Could we pay travellers not to use over-crowded trains?

The John West technique: maximising carrying capacity on peak hour trains, Japan

If you think crowding of trains in Australia’s capital cities is bad, have a look at this extraordinary video of how they cram passengers onto trains in Japan! John West could learn a thing or two! Peak crowding is uncomfortable for passengers and increases operating costs – more capacity is needed to handle the peak, but much of it is unused in the off-peak period. That extra capacity might take many forms, such as more carriages, more trains, more staff, etc.

There could potentially be big savings if some of this peak demand were shifted to earlier or later periods. This applies to trains, buses and roads and indeed to many activities that experience peaking e.g. cinemas, concerts. Apart from the disincentive of being treated like a sardine, the standard approach is to charge a higher price in peak periods relative to the off-peak. However political constraints mean public transport operators in Australia tend to conceive of differential pricing as an off-peak concession rather than as an active way of managing peak demand.

Here’s another way of approaching this problem. The Economist reports Singapore is planning a pilot scheme offering public transport passengers a greater chance of winning a prize if they choose to go off-peak. All travellers are entered into a pool with a chance to win cash in weekly lotteries, but those who travel off-peak will effectively get three times as many ‘tickets’. The principle is that small rewards will pay for themselves in lower capital and operating costs.

The Economist quotes Stanford University academic, Balaji Prabhakar, who says lotteries rely on the behavioural-economics insight that the average person is risk-seeking when stakes are small:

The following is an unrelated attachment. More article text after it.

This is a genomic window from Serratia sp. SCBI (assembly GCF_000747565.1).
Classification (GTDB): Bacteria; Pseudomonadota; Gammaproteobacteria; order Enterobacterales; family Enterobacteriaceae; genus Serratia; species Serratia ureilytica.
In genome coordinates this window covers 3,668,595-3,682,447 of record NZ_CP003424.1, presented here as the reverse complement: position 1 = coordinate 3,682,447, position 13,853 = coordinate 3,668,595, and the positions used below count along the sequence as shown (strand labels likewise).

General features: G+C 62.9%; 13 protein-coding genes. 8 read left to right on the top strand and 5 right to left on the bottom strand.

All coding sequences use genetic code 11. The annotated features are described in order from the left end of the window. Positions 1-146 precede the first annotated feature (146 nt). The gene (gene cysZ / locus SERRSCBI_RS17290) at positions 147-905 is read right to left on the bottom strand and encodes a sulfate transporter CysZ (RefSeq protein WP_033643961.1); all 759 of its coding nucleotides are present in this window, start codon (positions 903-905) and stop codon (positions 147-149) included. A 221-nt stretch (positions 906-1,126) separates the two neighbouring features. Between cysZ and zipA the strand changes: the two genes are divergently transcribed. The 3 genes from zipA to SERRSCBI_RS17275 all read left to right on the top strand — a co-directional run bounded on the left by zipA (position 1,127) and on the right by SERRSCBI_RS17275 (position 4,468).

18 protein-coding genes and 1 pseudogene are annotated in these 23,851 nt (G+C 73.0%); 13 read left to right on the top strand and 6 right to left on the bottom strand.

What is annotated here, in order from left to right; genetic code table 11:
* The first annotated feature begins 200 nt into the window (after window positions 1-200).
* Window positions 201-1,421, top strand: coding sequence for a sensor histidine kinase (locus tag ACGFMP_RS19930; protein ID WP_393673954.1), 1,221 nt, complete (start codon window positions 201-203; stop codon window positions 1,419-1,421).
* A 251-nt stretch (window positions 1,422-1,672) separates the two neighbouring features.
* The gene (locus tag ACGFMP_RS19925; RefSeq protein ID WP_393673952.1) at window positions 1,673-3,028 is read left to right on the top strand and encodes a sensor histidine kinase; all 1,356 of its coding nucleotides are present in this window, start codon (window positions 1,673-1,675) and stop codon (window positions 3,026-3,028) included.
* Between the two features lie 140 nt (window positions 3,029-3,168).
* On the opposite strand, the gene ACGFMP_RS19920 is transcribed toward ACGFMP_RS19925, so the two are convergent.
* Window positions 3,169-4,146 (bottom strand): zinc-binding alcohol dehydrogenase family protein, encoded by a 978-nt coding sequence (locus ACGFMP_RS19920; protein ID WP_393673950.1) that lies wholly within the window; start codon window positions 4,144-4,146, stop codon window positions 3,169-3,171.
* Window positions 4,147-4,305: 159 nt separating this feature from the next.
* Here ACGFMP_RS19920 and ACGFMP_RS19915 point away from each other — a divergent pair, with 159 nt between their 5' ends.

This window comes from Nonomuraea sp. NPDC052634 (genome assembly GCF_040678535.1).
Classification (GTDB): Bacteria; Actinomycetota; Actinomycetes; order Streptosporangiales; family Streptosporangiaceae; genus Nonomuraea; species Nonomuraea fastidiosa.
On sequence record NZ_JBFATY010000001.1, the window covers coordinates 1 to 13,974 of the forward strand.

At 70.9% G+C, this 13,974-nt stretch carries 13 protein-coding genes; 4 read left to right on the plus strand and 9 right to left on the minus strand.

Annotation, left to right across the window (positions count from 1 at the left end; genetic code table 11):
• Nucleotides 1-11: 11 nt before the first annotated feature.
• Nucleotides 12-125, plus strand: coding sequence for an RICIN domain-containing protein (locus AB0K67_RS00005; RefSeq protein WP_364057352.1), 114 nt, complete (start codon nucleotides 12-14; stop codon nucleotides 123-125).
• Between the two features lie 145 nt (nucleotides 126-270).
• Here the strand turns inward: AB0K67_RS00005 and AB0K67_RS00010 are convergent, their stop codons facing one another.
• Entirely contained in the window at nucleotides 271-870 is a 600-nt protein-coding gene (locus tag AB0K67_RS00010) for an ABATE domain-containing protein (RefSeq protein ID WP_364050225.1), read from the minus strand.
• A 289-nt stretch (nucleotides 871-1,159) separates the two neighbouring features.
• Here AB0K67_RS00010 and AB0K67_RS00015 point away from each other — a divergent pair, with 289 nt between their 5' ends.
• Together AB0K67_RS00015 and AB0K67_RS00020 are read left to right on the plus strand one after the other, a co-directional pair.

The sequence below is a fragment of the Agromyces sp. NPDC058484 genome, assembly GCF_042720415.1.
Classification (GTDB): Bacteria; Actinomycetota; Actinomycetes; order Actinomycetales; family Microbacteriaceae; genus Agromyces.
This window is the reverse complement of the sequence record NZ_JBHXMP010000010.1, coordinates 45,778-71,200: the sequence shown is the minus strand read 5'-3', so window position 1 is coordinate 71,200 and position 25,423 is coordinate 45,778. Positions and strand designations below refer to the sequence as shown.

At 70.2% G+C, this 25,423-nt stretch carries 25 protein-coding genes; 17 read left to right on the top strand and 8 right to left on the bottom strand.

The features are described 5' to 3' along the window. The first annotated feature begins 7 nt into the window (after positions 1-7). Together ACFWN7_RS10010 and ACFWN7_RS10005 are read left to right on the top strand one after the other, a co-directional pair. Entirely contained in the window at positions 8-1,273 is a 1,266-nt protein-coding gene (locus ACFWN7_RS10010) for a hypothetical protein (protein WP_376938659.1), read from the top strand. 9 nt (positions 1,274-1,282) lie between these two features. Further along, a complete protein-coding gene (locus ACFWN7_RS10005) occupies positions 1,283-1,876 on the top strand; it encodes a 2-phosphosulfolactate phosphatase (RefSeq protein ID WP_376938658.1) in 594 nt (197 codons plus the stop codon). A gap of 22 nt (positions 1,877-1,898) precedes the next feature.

Offer individuals 20p to leave the house an hour earlier, and most will say no. But a 1-in-50 chance of winning £10 may seem more enticing. The risk-seeking effect is amplified in small networks: regularly hearing about other winners leads individuals to overestimate their own chances of success.

The idea of carrots rather than sticks is not new. For example, long-standing readers might recall this proposal to reward drivers who don’t speed with a cash reward. Fines from speeders are paid into a pot and redistributed randomly as prizes to motorists who are ‘caught’ by speed cameras driving within the designated limit. The Capital Bikeshare scheme in Washington DC offers prizes to riders who travel against the dominant flow, thus reducing the cost of rebalancing the (geographical) distribution of bikes. This study of the effectiveness of a lottery in reducing car travel found it had a positive effect, although it disappeared when the lottery was stopped (note very small sample size). Read the rest of this entry »


Ken Yeang, EDITT Tower

I think the “Garden State” could do with a few buildings that take some inspiration from the planned EDITT Tower in Singapore by Ken Yeang – of course we’d have to have a debate about whether the vegetation was native or exotic: Read the rest of this entry »